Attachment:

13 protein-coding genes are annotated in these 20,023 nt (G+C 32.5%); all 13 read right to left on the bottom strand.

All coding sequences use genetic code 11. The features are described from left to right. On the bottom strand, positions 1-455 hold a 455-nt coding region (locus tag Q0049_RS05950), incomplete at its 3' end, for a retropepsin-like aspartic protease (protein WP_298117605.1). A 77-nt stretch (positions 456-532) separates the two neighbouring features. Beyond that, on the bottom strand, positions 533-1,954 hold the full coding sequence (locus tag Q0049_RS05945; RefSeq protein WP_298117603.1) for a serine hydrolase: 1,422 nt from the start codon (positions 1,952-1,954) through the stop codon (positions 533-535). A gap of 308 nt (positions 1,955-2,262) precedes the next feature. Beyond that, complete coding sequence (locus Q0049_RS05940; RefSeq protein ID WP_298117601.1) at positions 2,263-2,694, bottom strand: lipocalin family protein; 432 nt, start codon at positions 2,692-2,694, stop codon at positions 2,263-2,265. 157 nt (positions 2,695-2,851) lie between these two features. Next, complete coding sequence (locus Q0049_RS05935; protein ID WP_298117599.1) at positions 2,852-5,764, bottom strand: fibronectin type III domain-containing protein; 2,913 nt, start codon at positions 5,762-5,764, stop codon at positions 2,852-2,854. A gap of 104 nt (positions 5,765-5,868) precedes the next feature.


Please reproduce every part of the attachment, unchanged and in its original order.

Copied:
13 protein-coding genes are annotated in these 20,023 nt (G+C 32.5%); all 13 read right to left on the bottom strand.

All coding sequences use genetic code 11. The features are described from left to right. On the bottom strand, positions 1-455 hold a 455-nt coding region (locus tag Q0049_RS05950), incomplete at its 3' end, for a retropepsin-like aspartic protease (protein WP_298117605.1). A 77-nt stretch (positions 456-532) separates the two neighbouring features. Beyond that, on the bottom strand, positions 533-1,954 hold the full coding sequence (locus tag Q0049_RS05945; RefSeq protein WP_298117603.1) for a serine hydrolase: 1,422 nt from the start codon (positions 1,952-1,954) through the stop codon (positions 533-535). A gap of 308 nt (positions 1,955-2,262) precedes the next feature. Beyond that, complete coding sequence (locus Q0049_RS05940; RefSeq protein ID WP_298117601.1) at positions 2,263-2,694, bottom strand: lipocalin family protein; 432 nt, start codon at positions 2,692-2,694, stop codon at positions 2,263-2,265. 157 nt (positions 2,695-2,851) lie between these two features. Next, complete coding sequence (locus Q0049_RS05935; protein ID WP_298117599.1) at positions 2,852-5,764, bottom strand: fibronectin type III domain-containing protein; 2,913 nt, start codon at positions 5,762-5,764, stop codon at positions 2,852-2,854. A gap of 104 nt (positions 5,765-5,868) precedes the next feature.